a blogumn by Ryan Dixon

In Which Applebee’s is Defended, the Minnesota Vikings Dissed and Saw VI Declawed…


Eating at Applebee’s

Photo Credit: Roger Isabell

Photo Credit: Roger Isabell

Are you an aspiring comedy writer? Do you need an easy joke to top off that last scene? Is mentioning George W. Bush a little too political and/or dated? Well, in that case, just say Applebee’s.

From Talladega Nights to the recently released (and abysmal) Couples Retreat, writers seem to think that having an actor just say Applebee’s—or any other chain name of casual dining—is cause enough to provoke a gargantuan wave of guffaws. “Who’s On First?” is now “Who’s going to P.F. Chang’s?”

Unfortunately, it’s just this sort of cultural ignorance and pretension that makes those in the middle of the country so resentful towards us on the coasts. While their multi-million dollar contracts probably ensure that they’re spending most nights chowing down filet mignon at Morton’s, Glenn Beck and Rush Limbaugh understand something that Keith Olbermann and Arianna Huffington don’t: The majority of this country enjoys eating at Applebee’s without irony.

Two weeks ago I was on assignment for a project that took me out of Los Angeles and into the surrounding farm fields near Williston, North Dakota, a small town of 12,512 about an hour east of the Montana border. As I had never seen the middle of nowhere, I eagerly embraced every site, sound and (often foul) smell.  One evening, as we drove past the mom & pop shop covered downtown area and towards the Wal-Mart Super Center, the familiar neon visage of Applebee’s appeared on the horizon.

“Applebee’s is really expensive.” said the man who was taking me around the area.

I chuckled to myself, thinking about all the Los Angelenos who have raised a disbelieving eyebrow when I have mentioned that in my own hometown of Johnstown, Pa, the local branch of Red Lobster is considered a destination spot only when one is celebrating a golden anniversary or proposing marriage. The genuine fondness that people living in the less populous areas of our country have for franchise casual dining establishments is a splash of cold water on the face to those accustomed to believing that Red Lobster is a “cheap” place where the food quality barely rises above the level of a Jack in the Box.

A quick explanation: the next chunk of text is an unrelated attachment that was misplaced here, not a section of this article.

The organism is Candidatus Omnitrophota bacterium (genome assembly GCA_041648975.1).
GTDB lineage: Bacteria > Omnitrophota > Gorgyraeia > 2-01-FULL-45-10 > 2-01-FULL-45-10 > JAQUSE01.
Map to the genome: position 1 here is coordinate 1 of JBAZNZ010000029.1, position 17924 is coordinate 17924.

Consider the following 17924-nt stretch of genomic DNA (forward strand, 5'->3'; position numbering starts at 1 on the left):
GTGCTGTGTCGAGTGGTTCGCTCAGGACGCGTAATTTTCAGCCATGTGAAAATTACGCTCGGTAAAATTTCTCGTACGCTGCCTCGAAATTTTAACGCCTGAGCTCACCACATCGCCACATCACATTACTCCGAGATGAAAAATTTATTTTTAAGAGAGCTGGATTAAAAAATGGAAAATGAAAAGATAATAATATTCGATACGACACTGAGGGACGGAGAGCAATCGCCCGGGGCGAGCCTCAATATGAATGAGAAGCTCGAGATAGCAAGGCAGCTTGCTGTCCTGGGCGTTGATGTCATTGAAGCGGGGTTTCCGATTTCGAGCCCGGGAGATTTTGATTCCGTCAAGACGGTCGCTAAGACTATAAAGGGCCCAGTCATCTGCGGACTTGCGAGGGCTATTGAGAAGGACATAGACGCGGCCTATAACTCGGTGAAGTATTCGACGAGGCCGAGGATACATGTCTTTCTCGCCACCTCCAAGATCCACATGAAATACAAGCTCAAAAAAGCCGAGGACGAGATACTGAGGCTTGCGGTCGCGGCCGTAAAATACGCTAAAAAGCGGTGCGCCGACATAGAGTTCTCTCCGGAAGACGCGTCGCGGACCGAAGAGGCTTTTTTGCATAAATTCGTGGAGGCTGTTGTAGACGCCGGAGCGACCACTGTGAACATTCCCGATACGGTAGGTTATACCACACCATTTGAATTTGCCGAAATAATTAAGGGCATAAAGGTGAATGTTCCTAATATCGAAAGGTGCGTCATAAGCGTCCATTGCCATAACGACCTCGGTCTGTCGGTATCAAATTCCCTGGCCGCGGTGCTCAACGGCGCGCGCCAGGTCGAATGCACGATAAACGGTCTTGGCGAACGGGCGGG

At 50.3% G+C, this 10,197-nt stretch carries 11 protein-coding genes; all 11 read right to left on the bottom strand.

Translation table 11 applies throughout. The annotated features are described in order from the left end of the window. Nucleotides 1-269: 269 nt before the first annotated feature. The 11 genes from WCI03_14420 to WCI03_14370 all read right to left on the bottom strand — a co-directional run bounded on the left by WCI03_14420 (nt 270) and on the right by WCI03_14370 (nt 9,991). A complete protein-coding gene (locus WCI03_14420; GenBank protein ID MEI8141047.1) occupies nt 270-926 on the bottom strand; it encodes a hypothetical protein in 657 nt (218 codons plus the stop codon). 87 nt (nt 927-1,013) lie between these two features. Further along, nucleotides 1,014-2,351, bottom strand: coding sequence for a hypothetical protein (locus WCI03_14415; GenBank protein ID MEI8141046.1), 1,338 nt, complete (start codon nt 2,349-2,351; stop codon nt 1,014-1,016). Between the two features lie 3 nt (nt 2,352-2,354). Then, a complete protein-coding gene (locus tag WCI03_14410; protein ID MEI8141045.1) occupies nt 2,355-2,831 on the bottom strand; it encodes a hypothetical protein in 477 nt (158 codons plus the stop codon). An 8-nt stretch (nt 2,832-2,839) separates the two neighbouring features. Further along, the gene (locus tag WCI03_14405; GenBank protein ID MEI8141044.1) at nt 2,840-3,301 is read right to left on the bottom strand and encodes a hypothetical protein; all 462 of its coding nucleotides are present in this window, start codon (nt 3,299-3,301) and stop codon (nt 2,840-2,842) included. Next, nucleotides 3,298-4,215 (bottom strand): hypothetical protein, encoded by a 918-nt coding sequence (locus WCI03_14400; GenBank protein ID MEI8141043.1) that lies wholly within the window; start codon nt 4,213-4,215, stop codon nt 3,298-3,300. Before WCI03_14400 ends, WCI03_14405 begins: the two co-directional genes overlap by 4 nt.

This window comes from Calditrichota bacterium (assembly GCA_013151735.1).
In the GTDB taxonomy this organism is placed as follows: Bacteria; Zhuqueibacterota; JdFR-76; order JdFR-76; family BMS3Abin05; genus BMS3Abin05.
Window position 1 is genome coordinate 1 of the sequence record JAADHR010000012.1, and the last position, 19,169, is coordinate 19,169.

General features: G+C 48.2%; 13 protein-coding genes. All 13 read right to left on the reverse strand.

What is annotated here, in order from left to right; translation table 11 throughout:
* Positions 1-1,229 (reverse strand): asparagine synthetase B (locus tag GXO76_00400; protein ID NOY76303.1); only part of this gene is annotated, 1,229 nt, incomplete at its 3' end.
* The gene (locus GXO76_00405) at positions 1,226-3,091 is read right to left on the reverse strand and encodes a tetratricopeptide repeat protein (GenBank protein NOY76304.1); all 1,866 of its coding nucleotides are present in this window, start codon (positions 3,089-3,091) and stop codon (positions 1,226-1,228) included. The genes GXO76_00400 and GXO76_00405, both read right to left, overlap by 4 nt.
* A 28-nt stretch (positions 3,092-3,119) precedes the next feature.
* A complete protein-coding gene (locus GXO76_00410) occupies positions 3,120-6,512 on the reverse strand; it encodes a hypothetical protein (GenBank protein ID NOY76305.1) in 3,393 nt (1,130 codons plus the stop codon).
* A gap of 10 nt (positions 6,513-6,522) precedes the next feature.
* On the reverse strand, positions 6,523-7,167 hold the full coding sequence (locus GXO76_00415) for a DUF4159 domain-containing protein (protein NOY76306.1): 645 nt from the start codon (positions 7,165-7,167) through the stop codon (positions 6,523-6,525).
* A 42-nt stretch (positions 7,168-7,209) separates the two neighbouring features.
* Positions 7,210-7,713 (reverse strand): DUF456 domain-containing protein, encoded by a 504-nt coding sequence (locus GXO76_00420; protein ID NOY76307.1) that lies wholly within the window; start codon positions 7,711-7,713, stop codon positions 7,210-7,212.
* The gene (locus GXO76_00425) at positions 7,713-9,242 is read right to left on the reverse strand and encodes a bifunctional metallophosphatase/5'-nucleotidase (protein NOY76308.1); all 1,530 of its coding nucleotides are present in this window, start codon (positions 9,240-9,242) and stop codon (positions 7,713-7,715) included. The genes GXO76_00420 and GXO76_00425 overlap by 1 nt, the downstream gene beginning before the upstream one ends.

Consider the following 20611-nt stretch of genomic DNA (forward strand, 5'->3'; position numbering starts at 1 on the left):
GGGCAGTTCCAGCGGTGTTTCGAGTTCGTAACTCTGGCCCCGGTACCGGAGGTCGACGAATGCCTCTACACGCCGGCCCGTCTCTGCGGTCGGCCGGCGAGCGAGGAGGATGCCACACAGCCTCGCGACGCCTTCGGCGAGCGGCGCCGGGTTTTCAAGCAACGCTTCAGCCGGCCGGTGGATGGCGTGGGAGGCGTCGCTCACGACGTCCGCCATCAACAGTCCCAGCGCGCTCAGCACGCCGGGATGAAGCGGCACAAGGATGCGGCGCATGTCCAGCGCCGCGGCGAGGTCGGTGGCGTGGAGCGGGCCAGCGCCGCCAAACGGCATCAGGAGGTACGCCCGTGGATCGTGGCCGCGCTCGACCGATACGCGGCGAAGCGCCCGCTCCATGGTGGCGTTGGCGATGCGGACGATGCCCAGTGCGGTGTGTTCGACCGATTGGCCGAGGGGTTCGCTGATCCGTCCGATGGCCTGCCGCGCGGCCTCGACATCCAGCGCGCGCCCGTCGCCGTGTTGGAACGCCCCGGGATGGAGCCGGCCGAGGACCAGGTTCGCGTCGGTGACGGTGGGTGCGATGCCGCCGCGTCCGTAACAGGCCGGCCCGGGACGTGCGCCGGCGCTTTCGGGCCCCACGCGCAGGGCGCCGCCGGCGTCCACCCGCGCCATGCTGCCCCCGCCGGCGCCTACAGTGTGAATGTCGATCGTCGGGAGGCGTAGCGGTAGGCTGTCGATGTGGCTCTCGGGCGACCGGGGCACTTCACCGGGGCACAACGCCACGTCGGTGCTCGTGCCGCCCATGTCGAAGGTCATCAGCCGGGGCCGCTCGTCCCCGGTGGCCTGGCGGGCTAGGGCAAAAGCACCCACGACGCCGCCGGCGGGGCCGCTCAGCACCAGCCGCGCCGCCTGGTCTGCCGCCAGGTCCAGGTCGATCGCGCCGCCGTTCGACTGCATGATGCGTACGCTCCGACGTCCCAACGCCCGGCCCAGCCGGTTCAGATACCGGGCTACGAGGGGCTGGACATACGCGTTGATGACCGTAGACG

Of course, the snobbies who launch these volleys of scornful arrows at casual dining chain restaurants often do so while treating the small town corner diner as a reliquary of genuine, great-tasting Americana cuisine. Let me set the record straight: I grew up in a small town and I hated the local diner. The food tasted like dead rat and the waitresses often look like live ones.

When I wish to indulge in a bout of nostalgia, I reserve my rose-colored glasses for remembering the times our family drove 90 minutes to the South Hills of Pittsburgh to visit my grandparents. There I was transfixed by Century III Mall, a three-story consumerist Camelot that was the third biggest mall in the world when it opened in 1979.

While this type suburban mall complex, filled with a buffet of casual dining selections,  the mandatory multiplex, and a Barnes and Noble, Borders or, even better, both, may feel deadingly prosaic to those in Northridge, CA, Arlington, TX and Salt Lake City, it offered a kid from the country like me the opportunity–in those Antediluvian days of no internet–to purchase toys, books and movies I never would have had access to otherwise. It’s easy to make fun of Blockbuster Video if you’ve lived next door to one your entire life, but you really learn to appreciate what a treat it is to rent The Cook, the Thief, His Wife and Her Lover when the only video store within 40 miles of your  house is run out of someone’s garage.

Once in a while, those of us living in urban and suburban enclaves should thank our lucky stars that we can choose not to go to Applebee’s.


Pittsburgh Steelers vs. Minnesota Vikings

Photo Credit: DJ Lein

Photo Credit: DJ Lein

For the past two weeks I’ve mocked the home city of each of the Pittsburgh Steelers’ opponents. While one may argue that making fun of Cleveland and Detroit is an even cheaper punch line than Applebee’s, many readers have urged me to include this city smackdown feature  in my blogumn for the rest of the season and (hopefully) post-season. Your wish is my command.